As Hester builds a new life for herself, her charity and precious work end up altering the letters initial symbolism that it holds. Some people even “”refused to interpret the scarlet A by its original signification”” (8, 3), which they essentially forget or choose to forget that it’s a symbol of her sin of wedlock with Dimesdale. Rather, they exclaim that the “”A”” stands for “”Able”” to imply that she is a woman who is readily able to do what it takes for anything.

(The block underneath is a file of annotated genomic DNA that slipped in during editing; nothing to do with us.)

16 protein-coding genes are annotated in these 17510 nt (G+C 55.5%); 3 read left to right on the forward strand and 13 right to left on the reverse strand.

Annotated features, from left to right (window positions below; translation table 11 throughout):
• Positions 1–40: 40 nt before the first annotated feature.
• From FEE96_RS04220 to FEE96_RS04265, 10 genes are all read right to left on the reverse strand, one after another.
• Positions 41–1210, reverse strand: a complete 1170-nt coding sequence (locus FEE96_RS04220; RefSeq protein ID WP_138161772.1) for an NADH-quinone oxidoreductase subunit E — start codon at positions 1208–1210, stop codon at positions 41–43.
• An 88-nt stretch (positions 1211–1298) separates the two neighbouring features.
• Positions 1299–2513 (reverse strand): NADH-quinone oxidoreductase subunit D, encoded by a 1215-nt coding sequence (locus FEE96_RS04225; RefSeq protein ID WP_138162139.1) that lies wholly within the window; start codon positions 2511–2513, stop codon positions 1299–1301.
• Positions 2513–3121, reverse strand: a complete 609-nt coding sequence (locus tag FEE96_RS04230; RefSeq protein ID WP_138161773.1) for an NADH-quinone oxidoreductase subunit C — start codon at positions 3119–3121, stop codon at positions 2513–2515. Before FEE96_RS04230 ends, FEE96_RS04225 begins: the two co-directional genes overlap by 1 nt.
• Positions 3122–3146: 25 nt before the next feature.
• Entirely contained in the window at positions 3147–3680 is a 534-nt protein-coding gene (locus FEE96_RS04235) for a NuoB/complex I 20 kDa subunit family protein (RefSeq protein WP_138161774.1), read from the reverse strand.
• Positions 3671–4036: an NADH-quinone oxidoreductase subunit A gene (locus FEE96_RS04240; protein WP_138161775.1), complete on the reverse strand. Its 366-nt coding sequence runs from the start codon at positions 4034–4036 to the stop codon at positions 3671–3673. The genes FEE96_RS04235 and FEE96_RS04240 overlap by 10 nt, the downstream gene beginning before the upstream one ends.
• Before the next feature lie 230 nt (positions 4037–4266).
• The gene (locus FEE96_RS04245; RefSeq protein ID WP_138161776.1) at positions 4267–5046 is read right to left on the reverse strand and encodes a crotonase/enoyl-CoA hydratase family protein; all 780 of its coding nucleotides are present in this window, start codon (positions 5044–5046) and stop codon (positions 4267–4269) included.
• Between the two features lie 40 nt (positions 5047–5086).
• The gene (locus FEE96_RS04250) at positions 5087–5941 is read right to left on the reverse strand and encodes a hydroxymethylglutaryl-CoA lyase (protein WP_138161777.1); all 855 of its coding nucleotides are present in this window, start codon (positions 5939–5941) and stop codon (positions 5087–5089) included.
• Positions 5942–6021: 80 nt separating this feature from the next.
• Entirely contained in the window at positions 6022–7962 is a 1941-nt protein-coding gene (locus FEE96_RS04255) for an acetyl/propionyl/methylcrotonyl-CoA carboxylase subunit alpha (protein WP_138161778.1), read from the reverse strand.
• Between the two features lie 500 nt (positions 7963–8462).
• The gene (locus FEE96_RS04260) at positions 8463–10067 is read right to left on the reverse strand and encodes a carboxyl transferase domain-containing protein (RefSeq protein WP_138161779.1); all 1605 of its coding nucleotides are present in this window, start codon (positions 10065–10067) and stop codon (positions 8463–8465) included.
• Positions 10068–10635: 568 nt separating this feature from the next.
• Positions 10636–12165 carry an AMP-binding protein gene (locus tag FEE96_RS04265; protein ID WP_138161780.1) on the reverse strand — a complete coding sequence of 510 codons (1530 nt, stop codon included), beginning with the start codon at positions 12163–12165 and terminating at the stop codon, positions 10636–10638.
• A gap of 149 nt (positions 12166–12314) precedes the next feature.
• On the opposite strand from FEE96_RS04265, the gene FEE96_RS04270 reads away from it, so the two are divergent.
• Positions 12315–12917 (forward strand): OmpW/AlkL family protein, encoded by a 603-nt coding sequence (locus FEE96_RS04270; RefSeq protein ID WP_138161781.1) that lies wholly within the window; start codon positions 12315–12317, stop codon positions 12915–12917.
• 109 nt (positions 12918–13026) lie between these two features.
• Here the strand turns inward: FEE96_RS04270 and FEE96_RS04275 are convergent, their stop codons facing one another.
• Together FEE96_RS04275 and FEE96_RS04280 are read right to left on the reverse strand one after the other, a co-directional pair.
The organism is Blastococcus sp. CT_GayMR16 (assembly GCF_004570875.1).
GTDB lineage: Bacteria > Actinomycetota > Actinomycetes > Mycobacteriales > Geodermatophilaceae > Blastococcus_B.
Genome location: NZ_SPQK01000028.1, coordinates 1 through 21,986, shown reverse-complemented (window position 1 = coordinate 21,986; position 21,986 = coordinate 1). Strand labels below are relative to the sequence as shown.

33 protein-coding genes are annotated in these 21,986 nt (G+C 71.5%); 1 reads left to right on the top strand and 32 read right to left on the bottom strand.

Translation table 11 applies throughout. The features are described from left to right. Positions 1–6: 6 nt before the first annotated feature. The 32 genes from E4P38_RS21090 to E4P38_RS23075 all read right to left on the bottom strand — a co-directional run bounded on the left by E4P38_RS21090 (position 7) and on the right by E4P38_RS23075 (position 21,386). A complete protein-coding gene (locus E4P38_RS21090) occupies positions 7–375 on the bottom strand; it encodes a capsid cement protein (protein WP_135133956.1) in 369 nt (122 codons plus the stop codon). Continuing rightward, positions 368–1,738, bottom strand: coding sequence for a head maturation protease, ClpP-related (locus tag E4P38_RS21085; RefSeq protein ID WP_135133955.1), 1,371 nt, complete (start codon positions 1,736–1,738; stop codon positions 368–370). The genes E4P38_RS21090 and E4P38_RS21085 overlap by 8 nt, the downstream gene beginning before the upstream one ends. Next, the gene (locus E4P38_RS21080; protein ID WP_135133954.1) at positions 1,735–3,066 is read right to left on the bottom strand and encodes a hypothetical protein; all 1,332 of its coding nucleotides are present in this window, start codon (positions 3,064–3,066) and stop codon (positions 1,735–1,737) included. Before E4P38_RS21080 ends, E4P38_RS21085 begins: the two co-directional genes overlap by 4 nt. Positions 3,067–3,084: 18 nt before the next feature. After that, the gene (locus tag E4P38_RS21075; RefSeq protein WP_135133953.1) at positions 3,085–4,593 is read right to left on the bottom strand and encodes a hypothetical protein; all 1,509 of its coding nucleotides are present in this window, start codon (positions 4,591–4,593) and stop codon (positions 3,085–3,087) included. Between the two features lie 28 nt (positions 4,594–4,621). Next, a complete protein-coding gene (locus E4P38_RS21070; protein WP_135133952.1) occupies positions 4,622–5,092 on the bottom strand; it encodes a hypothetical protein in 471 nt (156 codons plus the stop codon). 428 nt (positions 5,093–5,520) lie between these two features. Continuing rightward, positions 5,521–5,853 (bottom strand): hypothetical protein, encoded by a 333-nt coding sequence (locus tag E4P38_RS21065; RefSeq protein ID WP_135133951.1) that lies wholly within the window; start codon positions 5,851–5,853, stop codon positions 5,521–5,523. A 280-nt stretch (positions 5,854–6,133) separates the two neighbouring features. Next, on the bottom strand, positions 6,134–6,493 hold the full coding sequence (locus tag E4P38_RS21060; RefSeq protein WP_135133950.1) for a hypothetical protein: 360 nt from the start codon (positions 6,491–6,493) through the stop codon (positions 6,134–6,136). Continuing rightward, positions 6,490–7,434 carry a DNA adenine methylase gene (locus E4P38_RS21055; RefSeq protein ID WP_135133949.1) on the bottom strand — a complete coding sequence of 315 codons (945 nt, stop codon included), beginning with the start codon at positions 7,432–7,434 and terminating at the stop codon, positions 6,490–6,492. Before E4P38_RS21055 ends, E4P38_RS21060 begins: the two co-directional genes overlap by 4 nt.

As the plot progresses and Hester continues wearing this embroiderment, the letter even grows more so to achieve a status of certain holiness. According to the text, it has “”the effect of the cross on a nun’s bosom. It imparted to the wearer a kind of sacredness, which enabled her to walk securely amid all peril. Had she fallen among thieves, it would have kept her safe”” (13, 5). But now many years later when she returns and takes it upon herself to wear the scarlet letter again, it has become for her, and others, a symbol of grace. With evidence, it concisely portrays this grace within the letter, “”a type of something to be sorrowed over, and looked up with awe, yet with reverence too”” (24, 11).